SeatGeek is doing some pretty cool things when it comes to sponsored content - their Senior Director of Influencer Marketing Ian Borthwick recently wrote an op-ed column for Marketing Brew about how brands have to give up control when it comes to influencer partnerships. However, part of that letting go of control is understanding that not every video will be a success.
One of SeatGeek’s clear “misses” was a video they ran on the DALLMYD YouTube channel, I Found a GoPro Underwater in the River While Scuba Diving!
DALLMYD is run by Jake, a “treasure hunter, scuba diver and YouTuber”, which is one of the coolest sounding job descriptions I’ve ever come across. However, this video clearly did not perform well for the sponsor: attracting 750K views which is below the channel’s average. Our estimated price for that video is $55k, an investment that SeatGeek did not repeat, as they haven’t gone back to partnering with that channel (and have stayed away from all other scuba diving related content!)
While SeatGeek continues to experiment with new channels, their competitors (StubHub and Vivid Seats) can learn from this and other instances where their rival’s creative sponsorship strategy doesn’t always pay off. These brands have chosen to pursue a more conservative marketing strategy, which means they won’t benefit from the kind of wins that SeatGeek sees from it’s partnership with David Doberick (30 videos), but they also won’t lose money on these less successful collaborations.
“The biggest failure in life is not to try at all” said an inspirational post on Instagram (imagine those words appearing over a golden sunset and you get the idea.) The world of couponing apps is a crowded space with Ibotta, Checkout51 and Swagbucks: you would think that it was impossible to find a marketing niche with this much competition going on. However, once you look at their sponsorship strategies, we quickly see that none of these companies have seriously tested the world of podcasts: Ibotta has sponsored only 3 podcasts and appeared on each of these only once, Swagbucks has done the same with only 2 podcasts and Checkout51 hasn’t tested any podcasts at all! Sponsoring a single podcast episode is insufficient to properly test a new channel, let alone a new format. Furthermore, all three of these brands have been repeatedly mentioned on a number of podcasts like The Frugal Family Home Podcast and Frugal Friends Podcast, which is a sure sign that these podcasts are speaking to audiences that would like to learn more about these services!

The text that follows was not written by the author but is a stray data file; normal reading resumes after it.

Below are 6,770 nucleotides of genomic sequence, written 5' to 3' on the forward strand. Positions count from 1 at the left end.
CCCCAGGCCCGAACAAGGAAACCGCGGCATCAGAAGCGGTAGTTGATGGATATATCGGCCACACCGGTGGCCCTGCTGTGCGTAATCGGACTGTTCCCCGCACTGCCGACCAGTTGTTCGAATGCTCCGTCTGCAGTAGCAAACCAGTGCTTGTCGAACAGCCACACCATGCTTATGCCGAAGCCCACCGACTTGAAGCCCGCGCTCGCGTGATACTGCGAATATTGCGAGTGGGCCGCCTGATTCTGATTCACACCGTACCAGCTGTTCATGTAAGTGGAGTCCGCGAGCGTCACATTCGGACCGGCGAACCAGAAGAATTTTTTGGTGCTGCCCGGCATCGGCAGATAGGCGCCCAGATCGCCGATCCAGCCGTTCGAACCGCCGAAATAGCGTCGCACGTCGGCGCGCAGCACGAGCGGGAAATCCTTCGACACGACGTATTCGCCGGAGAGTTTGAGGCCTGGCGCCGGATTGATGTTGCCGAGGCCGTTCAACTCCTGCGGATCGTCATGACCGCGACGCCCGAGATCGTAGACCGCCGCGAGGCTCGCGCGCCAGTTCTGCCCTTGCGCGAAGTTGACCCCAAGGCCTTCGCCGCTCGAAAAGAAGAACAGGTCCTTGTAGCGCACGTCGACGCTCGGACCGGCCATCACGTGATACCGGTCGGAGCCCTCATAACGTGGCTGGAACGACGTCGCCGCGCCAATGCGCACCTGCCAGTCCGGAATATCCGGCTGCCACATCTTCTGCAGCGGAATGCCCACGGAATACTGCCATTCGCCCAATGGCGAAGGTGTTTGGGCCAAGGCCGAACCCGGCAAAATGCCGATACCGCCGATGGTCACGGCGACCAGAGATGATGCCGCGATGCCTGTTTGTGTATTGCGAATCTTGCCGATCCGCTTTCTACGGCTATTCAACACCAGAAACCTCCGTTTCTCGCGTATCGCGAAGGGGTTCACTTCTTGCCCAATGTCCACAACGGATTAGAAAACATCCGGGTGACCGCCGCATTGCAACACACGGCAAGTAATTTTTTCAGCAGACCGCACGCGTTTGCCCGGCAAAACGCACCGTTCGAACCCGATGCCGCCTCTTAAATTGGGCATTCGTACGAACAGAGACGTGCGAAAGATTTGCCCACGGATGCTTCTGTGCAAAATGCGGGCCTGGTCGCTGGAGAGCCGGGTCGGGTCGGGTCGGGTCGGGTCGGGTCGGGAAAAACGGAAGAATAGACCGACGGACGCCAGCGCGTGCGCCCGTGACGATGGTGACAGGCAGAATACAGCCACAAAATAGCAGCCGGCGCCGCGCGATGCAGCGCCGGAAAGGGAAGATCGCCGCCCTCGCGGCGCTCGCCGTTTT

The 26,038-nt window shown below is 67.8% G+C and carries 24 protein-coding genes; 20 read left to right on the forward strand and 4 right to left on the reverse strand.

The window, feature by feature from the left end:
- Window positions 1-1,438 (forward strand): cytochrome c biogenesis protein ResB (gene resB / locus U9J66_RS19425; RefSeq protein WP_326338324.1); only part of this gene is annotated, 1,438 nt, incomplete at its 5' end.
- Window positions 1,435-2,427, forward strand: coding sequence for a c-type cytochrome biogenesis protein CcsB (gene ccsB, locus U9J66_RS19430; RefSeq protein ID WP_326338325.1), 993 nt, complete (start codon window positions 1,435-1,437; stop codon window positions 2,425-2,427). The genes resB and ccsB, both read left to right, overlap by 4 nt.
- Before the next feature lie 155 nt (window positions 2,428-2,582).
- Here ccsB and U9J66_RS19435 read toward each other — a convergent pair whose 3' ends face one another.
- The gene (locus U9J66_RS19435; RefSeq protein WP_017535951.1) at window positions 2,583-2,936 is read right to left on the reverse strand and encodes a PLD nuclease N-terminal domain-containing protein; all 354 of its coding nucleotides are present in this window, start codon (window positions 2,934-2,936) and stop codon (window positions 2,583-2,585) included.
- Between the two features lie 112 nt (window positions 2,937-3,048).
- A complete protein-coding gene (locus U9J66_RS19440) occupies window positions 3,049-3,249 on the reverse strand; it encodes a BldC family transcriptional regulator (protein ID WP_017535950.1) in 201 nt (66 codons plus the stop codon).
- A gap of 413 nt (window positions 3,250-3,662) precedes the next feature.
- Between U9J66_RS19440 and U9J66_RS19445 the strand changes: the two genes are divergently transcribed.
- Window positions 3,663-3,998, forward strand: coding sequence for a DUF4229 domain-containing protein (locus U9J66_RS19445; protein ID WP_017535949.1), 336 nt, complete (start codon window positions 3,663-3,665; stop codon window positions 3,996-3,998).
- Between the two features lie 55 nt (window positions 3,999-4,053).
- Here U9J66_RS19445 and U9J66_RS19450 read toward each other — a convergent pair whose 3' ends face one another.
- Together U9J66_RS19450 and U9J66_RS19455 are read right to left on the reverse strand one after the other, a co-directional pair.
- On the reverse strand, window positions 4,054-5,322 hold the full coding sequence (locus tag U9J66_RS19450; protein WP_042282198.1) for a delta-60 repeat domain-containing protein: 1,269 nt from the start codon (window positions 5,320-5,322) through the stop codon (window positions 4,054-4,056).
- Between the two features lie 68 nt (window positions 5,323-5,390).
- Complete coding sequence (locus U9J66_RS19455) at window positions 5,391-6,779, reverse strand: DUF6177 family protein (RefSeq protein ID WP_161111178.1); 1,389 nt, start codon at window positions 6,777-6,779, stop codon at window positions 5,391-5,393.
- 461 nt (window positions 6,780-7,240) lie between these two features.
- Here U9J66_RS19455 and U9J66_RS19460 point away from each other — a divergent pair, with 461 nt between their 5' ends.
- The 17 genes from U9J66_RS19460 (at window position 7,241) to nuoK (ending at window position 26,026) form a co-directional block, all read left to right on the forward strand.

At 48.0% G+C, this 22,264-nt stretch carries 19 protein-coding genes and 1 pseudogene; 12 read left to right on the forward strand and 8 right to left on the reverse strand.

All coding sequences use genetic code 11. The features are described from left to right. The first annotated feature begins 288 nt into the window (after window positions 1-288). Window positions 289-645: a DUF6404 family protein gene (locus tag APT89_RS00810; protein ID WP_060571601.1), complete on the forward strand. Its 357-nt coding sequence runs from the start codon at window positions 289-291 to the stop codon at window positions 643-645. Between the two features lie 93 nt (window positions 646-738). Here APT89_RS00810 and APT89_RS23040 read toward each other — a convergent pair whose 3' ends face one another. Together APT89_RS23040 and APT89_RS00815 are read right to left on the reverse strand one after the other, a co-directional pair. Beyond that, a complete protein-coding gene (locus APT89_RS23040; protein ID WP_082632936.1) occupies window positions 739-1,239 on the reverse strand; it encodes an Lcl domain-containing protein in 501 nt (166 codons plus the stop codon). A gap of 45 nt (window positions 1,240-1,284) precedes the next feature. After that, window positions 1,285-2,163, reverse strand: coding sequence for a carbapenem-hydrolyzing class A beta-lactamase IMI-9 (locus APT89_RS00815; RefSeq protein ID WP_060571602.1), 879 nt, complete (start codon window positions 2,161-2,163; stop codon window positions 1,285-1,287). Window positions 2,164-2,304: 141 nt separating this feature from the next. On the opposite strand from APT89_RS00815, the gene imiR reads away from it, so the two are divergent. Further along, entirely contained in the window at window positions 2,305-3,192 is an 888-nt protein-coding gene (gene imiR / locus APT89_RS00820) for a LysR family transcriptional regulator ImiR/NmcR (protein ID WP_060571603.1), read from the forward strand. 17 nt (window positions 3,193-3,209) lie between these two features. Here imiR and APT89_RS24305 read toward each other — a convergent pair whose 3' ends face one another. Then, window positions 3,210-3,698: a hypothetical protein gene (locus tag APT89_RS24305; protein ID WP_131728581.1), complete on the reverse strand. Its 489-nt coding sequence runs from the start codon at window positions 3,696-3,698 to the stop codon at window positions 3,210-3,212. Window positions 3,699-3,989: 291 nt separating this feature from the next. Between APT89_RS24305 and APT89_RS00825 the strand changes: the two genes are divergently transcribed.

The fact that podcasts remain an unexplored territory should be encouraging for new brands entering the fray with their own couponing app. The brands mentioned here might be cautious that podcast advertising may not bring them the direct response activity they are looking for from clients (unlike YouTube sponsorships that can convert directly into app downloads from a single click). However, they should be encouraged by the many apps that do see success from podcast sponsorships. A good example of this is the Best Fiends mobile game, which has recently shifted its strategy away from YouTube and into podcasts:
Since those couponing brands have ignored podcasts, they are offering up this format as virgin territory for any new competitors breaking onto the scene.
If you’re not sure how to get started with tracking your competitors, simply head over to our brand leaderboards and type in any brand you’re feeling curious about, because it never hurts to scope out the competition.